Hamid Almou does not appear to have a web presence on either Facebook or YouTube. As far as I can tell, he is still active and performing. He sounds good in this live clip from 2014:

More Hamid Almou at Awesome Tapes From Africa and at Fazaz Arts YouTube channel.

Hamid Almou المو حميد
Enregistrement Lachkar 4

A1 Tfah Jnane Bghitou
A2 Ya Lli Nasini
B1 Mal Hbibi Malou Ma Jache
B2 Chawerni Alfraq Chawerni

320 | FLAC

Hamid Almou المو حميد
Enregistrement Lachkar 14

A1 Âchiri Lli Wellfou Guelbi Ya Hasra
A2 Min Zinek Ya Lil Ch'hal Dlamek Khwaf
B1 Had Denb A L-Hbiba Machi Denbi
B2 Tir Tir Bnit Lu Chebbak Hrir
B3 Galt Lbniya L-Baha Lach T'hdini

320 | FLAC

Saturday, December 11, 2021

Cherifa Kersit, Mohamed Maghni, and Omar Boutmazought

Here's a beautiful album by a trio of great artists from Khenifra (Magni and Cherifa) and Khemisset (Boutmazought). I love the sparse texture of this recording - just the lotar, a single bendir, and verses sung in rotating fashion by each of the three distinctive singers. In the clip below, the first singer is Maghni, followed by Cherifa and then by Omar:

We wrote about Maghni in our previous post. The fiery Cherifa Kersit is among the most celebrated singers of the Middle Atlas region. You can find her biographical sketch and more of her music at the Arab Tunes blog. The deep-voiced Omar Boutmazought is a singer and lotar player whose career dates back to the 1990s. You can find more of his music at the Moroccan Tapes site.

This album comes not from my physical media stash but from my hard drive (aka my file stash). It was shared 11 years ago by AbdelSMB at his long dormant site The Silence Has a Voice, and the Real Music Teach You the Silence. Shout out and well wishes to Abdel, wherever he may be - he has disappeared from Facebook and Twitter. I've uploaded his audio and image files and retagged the songs to include their titles. The CD appears to have been issued in 2007, but an image of the cassette issue of the album indicates a 2003 release date (

Cherifa (Kersit), (Mohamed) Maghni, and Omar Boutmazought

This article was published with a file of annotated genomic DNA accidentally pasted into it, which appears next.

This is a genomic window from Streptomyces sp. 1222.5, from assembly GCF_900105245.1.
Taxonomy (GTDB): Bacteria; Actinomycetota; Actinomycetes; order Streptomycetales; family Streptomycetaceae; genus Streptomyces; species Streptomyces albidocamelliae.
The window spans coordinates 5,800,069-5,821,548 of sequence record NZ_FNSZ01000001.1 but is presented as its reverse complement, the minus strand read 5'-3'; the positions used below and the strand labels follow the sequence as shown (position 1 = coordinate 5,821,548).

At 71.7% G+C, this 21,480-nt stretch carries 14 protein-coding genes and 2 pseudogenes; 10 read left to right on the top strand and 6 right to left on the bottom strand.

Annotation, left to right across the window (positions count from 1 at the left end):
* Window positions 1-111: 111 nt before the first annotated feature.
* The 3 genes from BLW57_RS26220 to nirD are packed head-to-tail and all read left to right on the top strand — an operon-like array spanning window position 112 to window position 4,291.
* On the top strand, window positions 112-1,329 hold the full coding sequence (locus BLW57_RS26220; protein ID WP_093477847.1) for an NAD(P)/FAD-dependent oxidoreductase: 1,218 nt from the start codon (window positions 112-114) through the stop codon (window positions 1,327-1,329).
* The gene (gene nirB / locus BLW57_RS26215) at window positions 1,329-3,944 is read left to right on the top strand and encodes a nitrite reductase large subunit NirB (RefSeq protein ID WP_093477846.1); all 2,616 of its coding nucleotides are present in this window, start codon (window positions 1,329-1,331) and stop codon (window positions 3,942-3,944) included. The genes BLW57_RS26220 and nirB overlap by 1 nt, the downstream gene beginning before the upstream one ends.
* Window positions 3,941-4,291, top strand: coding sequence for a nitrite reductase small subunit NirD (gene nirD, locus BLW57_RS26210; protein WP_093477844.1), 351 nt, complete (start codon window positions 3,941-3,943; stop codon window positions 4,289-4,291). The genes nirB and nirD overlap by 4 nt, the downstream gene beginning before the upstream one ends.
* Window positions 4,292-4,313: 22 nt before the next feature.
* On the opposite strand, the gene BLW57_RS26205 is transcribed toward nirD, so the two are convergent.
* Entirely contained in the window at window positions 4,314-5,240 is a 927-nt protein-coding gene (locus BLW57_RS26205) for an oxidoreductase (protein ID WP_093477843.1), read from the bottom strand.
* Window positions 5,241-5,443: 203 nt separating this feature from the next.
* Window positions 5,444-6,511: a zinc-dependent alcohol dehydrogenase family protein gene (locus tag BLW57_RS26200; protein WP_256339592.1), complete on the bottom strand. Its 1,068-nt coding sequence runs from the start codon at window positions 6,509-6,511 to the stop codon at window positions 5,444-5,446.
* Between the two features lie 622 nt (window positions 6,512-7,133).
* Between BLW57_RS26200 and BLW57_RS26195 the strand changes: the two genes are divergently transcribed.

الشريفة و مغني و عمر بوتمزوغت
Edition Wislane CD 09/01/07


1 intro 1
2 Khetrou Yathna خترو ياثنة
3 Tousid Oulench توسيد أولنش
4 intro 2
5 Awdid Echilach أوضيد الشيلاش
6 Chouf Ayerzikh Asmouninou شوف ايرزيخ أسمونينو


Thursday, December 9, 2021

Mohamed Maghni

Back to Khenifra this week for a tape by the renowned Amazigh singer, songwriter, and lotar player Mohamed Maghni. Born in 1950, Maghni comes from the same generation and milieu as Rouicha. Though he is less well known than Roucha, Maghni's songs are considered by aficionados of Amazigh song to be of higher artistic stature.

I'm not able to find many sources of information about Maghni's career and music, though all sources note the sensitivity and deep feeling of Maghni's poetry and melody. Two articles ([1] and [2]) state that Maghni's songs directly address social issues related to the experience of Imazighen, and that his uncompromising artistic stance led to his marginalization for many years outside of the mainstream of Moroccan music. (His Arabic Wikipedia entry states that worse things happened to him as well.)

Maghni has worked with other great singers of the region such as Hadda Ouakki and Cherifa Kersit. I don't know who is singing with him on this particular tape.

Maghni appears to be alive, well, and celebrated today. He was honored at the 2014 National Festival of the Lotar [3], and was even fêted in an episode of the Moroccan celebrity tv program Masar in 2016 (

There's not much of Maghni's music at the usual streaming sites like or There are, however, many clips of Maghni on YouTube, though with little documentation as to provenance or historical period, The YouTube channel Fazaz Arts has an extensive collection of these:

Mohamed Maghni محمد مغني
Studio Fassiphone cassette 176 استوديو فاسيفون

320 | FLAC

[1] 2018 article in Hespress by Youssef Lakhdar:

[2] 2011 article in Amazigh World by Ali Alhassan Obaisha:


Thursday, December 2, 2021

Hassania - Awesome Amazigh Artiste from Azrou

Continuing with another Tamazight tape this week, this one by the powerhouse singer Hassania. Born in Errachidia, she grew up in Azrou, where she continues to perform. This album is on the imprint Masterone out of Fes. In the late 2000s/early 2010s, the great Rouicha Mohamed was also recording for Masterone, and Hassania was featured as a vocalist on 4 of his albums during this period. [1]

Tracks A1 and B1 are more pop-oriented, featuring prominent use of keyboard and other instruments as well as wider sung melodic ranges, while tracks A2 and B2 stick more closely to the bendir and viola format, with the narrower melodic ambitus typical of Middle Atlas Amazigh song. I wish I could understand the lyrics, but even without that, the expressive power of her singing is formidable.

Another track from this album was uploaded to YouTube by The clip includes the Tamazight lyrics transcribed in both Roman and Arabic letters. It also credits the track to Hassania along with the viola player El Mansouri Houssa. You may also enjoy the accompanying video of someone driving around northern Bretagne.

Hassania is still active performing. Here is a great live clip from a party in Azrou just before COVID, accompanied by a nice band with drum kit, several bendirs, viola, and an unobtrusive keyboard.

Hear more of Hassania's albums at

Hassania - الفنانة الحسنية
Masterone cassette ماستر وان

BMDA 15-365-11


A1 Amari Ayayinghan أماري أيينغان
A2 Mamiqarkh مميقارخ
B1 Adhouritsal Dhiiy أذورتسال ذييي
B2 Mmi Mmi ممي ممي

320 | FLAC

[1] 2018 Interview with Hassania on Amazigh Scoop (in darija)